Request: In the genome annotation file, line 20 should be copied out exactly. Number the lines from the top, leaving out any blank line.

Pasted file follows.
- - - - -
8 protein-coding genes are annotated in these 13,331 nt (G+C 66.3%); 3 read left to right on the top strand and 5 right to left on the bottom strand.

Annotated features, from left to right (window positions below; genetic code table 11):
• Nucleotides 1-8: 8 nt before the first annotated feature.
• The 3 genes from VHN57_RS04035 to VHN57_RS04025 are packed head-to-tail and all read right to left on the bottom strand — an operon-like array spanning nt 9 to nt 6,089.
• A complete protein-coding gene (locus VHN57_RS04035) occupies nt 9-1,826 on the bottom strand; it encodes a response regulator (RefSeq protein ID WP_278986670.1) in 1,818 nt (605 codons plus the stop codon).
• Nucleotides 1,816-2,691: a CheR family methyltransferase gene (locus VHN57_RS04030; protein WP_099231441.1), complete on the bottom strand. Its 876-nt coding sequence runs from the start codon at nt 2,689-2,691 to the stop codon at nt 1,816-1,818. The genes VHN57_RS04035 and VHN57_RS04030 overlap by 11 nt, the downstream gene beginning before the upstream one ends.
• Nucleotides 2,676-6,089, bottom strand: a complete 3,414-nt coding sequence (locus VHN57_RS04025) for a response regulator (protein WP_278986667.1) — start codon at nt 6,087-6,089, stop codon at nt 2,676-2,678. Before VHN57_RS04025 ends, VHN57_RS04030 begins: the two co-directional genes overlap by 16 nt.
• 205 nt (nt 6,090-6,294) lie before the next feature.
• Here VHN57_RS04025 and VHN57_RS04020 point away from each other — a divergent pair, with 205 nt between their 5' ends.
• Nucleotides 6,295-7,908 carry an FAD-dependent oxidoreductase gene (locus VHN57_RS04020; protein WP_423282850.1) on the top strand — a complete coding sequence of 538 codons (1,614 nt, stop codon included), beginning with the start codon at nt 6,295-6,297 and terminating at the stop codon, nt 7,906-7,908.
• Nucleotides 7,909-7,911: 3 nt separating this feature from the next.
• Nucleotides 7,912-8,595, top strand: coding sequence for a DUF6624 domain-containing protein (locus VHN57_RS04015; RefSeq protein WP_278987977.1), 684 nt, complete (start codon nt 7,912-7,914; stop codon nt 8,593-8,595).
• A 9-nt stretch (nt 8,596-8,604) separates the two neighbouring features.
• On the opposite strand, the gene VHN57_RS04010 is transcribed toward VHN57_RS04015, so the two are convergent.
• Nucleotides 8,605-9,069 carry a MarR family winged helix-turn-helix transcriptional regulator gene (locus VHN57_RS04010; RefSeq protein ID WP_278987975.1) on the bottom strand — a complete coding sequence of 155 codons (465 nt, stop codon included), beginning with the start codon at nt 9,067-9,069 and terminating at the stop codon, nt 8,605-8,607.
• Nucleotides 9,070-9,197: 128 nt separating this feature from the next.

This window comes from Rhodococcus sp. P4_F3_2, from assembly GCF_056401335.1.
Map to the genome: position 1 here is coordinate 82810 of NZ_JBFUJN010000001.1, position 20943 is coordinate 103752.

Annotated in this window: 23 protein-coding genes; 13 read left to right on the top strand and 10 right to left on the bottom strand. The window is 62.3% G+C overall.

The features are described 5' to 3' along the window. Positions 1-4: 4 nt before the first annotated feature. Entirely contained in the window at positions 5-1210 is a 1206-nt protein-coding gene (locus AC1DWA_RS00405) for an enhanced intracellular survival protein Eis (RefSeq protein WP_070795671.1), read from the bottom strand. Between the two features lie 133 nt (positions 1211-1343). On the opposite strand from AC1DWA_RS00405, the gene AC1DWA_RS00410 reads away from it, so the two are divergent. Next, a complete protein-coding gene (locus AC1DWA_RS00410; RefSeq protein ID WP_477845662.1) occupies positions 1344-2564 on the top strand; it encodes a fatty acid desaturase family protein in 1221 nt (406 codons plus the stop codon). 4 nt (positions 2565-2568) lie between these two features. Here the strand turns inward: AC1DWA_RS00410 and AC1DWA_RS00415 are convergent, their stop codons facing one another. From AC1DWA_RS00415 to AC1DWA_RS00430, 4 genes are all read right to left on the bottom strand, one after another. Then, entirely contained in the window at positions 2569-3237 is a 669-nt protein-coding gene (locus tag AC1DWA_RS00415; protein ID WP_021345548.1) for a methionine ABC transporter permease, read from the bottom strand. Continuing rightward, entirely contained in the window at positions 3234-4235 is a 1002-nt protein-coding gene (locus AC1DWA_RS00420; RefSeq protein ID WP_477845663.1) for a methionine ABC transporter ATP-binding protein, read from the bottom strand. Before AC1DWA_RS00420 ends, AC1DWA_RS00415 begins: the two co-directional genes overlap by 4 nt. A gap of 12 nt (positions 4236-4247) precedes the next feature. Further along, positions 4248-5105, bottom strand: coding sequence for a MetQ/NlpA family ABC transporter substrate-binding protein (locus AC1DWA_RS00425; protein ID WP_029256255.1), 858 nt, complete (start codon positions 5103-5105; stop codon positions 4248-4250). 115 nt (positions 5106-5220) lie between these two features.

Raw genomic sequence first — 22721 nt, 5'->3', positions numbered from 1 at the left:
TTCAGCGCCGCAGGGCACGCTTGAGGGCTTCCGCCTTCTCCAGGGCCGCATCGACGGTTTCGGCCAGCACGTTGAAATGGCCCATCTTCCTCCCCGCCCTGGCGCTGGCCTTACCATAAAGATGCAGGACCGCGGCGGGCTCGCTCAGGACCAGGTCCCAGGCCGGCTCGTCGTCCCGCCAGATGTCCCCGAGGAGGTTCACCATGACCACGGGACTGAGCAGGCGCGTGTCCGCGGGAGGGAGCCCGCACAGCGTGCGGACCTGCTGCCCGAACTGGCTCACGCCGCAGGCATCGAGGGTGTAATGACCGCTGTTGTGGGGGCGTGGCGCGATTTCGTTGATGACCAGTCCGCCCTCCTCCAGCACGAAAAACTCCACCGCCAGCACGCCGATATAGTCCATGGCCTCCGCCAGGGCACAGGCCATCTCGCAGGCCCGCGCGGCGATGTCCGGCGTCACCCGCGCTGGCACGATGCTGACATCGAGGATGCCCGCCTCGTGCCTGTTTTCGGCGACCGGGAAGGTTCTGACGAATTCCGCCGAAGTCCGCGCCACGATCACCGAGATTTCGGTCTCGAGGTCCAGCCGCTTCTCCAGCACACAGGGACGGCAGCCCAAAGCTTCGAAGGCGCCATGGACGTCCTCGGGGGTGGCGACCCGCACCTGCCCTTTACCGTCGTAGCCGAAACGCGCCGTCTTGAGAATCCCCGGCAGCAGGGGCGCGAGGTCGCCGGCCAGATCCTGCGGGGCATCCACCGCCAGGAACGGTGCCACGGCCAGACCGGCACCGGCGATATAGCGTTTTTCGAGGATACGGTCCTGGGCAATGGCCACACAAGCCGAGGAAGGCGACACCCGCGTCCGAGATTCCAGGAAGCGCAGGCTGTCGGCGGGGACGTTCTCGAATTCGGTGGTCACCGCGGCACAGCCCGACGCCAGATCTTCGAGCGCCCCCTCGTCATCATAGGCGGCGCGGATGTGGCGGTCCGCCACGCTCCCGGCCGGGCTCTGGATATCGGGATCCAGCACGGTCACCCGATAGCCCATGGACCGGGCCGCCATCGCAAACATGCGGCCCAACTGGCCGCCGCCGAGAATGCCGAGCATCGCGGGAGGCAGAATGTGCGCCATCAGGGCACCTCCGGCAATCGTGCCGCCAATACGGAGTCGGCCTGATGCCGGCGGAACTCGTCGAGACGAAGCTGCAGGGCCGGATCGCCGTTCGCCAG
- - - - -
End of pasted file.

The features are described 5' to 3' along the window. Positions 1-4: 4 nt before the first annotated feature. Entirely contained in the window at positions 5-1210 is a 1206-nt protein-coding gene (locus AC1DWA_RS00405) for an enhanced intracellular survival protein Eis (RefSeq protein WP_070795671.1), read from the bottom strand. Between the two features lie 133 nt (positions 1211-1343). On the opposite strand from AC1DWA_RS00405, the gene AC1DWA_RS00410 reads away from it, so the two are divergent. Next, a complete protein-coding gene (locus AC1DWA_RS00410; RefSeq protein ID WP_477845662.1) occupies positions 1344-2564 on the top strand; it encodes a fatty acid desaturase family protein in 1221 nt (406 codons plus the stop codon). 4 nt (positions 2565-2568) lie between these two features. Here the strand turns inward: AC1DWA_RS00410 and AC1DWA_RS00415 are convergent, their stop codons facing one another. From AC1DWA_RS00415 to AC1DWA_RS00430, 4 genes are all read right to left on the bottom strand, one after another. Then, entirely contained in the window at positions 2569-3237 is a 669-nt protein-coding gene (locus tag AC1DWA_RS00415; protein ID WP_021345548.1) for a methionine ABC transporter permease, read from the bottom strand. Continuing rightward, entirely contained in the window at positions 3234-4235 is a 1002-nt protein-coding gene (locus AC1DWA_RS00420; RefSeq protein ID WP_477845663.1) for a methionine ABC transporter ATP-binding protein, read from the bottom strand. Before AC1DWA_RS00420 ends, AC1DWA_RS00415 begins: the two co-directional genes overlap by 4 nt. A gap of 12 nt (positions 4236-4247) precedes the next feature. Further along, positions 4248-5105, bottom strand: coding sequence for a MetQ/NlpA family ABC transporter substrate-binding protein (locus AC1DWA_RS00425; protein ID WP_029256255.1), 858 nt, complete (start codon positions 5103-5105; stop codon positions 4248-4250). 115 nt (positions 5106-5220) lie between these two features.